Retirement communities and independent living facilities are the least homogenous category of housing. Generally speaking, this category refers to any housing arrangement designed exclusively for seniors (usually defined as persons over age 55), in which the resident does not need daily assistance with medical or personal care.
This broad definition encompasses all kinds of planned retirement communities, from rural and suburban single family home developments, to urban and suburban condominium and apartment complexes, to mobile home parks and manufactured home communities, to subsidized municipal housing projects for low-income elderly.
The definition also includes a variety of smaller-scale senior housing facilities often referred to as "congregate housing" or "senior apartments," which may be subsidized by local charities instead of by municipalities. Residents in these facilities may live boarding-house style, or they may have individual apartments with common areas for socializing. Most of these communities provide one or two meals each day for residents and access to private or common kitchen facilities for other meals.
Criteria for Suitability
A retirement community or independent living facility will work for you if:
- You generally are healthy, such that any daily medical or personal care assistance can be provided by visiting nurses or minimal visits by a home health aide;
- You have the ability to keep in touch with your doctors or other caregivers as needed, possibly with the help of family or friends but without assistance from trained staff on site;
- If you are thinking about a community with great location and lots of amenities, you must have the means to pay for it; and
- If your financial means are limited, you must be able to accept the limitations in the lifestyle you will able to afford if you choose a subsidized facility.
Facilities and Services
The physical structure of facilities that qualify as retirement communities or independent living facilities is very diverse. Planned communities may consist of single-family or attached homes, mobile or manufactured homes, high-rise or low-rise apartments, cluster housing, standard subdivisions, or any other structure and layout that works for elderly residents. Congregate housing and senior apartments generally consist of converted private homes or apartment complexes. Facilities that meet neither of the above criteria may offer any number of other designs and layouts.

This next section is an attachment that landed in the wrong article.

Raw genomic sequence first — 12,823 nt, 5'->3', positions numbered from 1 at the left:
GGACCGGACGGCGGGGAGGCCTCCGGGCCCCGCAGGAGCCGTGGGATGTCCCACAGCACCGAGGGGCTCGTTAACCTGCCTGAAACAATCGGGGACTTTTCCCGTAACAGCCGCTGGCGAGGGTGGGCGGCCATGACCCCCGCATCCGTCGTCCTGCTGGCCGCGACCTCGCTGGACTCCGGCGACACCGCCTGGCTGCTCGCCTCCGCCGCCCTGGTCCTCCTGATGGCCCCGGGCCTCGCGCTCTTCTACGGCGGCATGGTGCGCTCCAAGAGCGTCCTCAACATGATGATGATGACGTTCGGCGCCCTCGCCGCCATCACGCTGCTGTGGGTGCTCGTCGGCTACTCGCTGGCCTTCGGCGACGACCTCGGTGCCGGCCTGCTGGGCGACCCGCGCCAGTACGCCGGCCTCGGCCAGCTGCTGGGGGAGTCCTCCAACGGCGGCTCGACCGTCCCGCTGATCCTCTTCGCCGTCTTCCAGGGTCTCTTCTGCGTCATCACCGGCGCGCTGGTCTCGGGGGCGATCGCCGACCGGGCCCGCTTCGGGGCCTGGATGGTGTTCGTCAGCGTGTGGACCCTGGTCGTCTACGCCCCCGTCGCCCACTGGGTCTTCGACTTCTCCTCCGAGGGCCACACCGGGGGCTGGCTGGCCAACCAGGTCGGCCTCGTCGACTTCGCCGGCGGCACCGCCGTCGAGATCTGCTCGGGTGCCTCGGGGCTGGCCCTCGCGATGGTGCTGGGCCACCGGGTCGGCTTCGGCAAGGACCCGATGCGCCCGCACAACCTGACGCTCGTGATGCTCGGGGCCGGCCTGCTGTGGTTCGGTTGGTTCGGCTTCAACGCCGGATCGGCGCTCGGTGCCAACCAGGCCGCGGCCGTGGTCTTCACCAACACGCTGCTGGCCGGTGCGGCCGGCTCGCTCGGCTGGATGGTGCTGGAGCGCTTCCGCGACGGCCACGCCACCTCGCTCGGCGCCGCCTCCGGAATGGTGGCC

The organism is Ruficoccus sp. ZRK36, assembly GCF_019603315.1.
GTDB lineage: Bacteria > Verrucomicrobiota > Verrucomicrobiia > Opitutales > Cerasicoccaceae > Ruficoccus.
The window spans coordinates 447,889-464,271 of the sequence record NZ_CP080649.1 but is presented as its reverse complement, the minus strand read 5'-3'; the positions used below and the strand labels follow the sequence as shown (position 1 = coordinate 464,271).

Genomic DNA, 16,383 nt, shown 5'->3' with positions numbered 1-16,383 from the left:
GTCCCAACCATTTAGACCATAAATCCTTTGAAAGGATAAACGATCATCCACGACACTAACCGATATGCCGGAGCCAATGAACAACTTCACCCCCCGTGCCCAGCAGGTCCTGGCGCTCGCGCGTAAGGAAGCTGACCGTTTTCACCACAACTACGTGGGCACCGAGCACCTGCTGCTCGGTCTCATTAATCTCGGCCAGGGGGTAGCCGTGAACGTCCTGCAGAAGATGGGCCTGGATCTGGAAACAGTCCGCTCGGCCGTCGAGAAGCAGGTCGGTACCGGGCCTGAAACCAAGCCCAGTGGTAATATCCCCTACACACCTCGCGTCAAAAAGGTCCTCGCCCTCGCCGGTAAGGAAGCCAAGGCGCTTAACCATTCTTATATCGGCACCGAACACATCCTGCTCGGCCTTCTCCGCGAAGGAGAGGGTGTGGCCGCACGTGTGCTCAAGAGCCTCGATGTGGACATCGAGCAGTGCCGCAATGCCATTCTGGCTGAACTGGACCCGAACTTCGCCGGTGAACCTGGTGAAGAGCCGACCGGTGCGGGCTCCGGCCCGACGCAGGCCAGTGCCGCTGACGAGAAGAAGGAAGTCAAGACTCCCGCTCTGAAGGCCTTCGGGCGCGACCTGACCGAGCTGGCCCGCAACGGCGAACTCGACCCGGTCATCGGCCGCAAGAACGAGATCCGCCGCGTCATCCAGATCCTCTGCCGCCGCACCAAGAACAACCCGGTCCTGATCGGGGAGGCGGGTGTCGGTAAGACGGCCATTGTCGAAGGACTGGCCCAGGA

A high percentage of retirement communities and independent living facilities provide common areas for meals and socializing. In larger planned communities, common areas may consist of a complete community center designed as a separate structure or wing of the facility. In smaller facilities, common areas may consist of nothing more than a community dining room and sitting area. The cost of the facility often reflects the amount of community space that is provided.
Recreational and social activities in retirement communities and independent living facilities vary as much as the facilities themselves. Some communities have full-time directors for these services, while others offer only informal activities arranged by residents. Depending upon the age and resources of residents, activities calendars may range from plentiful to sparse.
Medical and personal care services generally do not vary quite as much as other kinds of services in retirement communities and independent living facilities. Virtually all facilities in this category require any medical or personal care services to be provided by local visiting nurse or homecare agencies. Some facilities, especially those advertised as congregate living or senior apartments, may have a social worker on staff to assist residents to contact such agencies. In other communities, administrators may provide such help without being formally designated as social workers.
Like most of the characteristics described above, the cost of retirement communities and independent living facilities is extremely variable. At the low end are subsidized housing, congregate living and senior apartments, most of which charge as a percentage of the residents' income. Subsidies to make up the true cost of the facility are provided by public or private charities.
At the high end are planned retirement communities that require the purchase of a separate home, unit or cooperative share as the price of admission. The cost to buy in reflects the local real estate market for housing of similar location and quality, plus the cost of physical amenities provided by the facility or the community management. Most of these communities have monthly fees of $1-2,000, in addition to the cost of buying in, which pays for taxes, common utilities and services provided to residents.
Between the low end and the high end are retirement communities and independent living facilities which operate strictly on a rental basis, plus a monthly charge for services. Rent and service fees tend to reflect the cost of luxury housing in the local community. Fees in the urban Northeast, for example, are often $2-3,000 per month for a comfortable facility and a service package that includes meals, housekeeping and linens.
Because of the wide variations in design, facilities, services and costs of retirement communities and independent living facilities, you should plan to take longer to select this type of housing than you would for a CCRC, assisted living facility or nursing home. You should visit many facilities, learn the details of each one and choose carefully.
For an in-depth discussion of topics related to Retirement Communities and Independent Living facilities, ElderNet recommends readings by Lawrence A. Frolic, Professor of Law at the University of Pittsburgh School of Law, published by Warren Gorham & Lamont.
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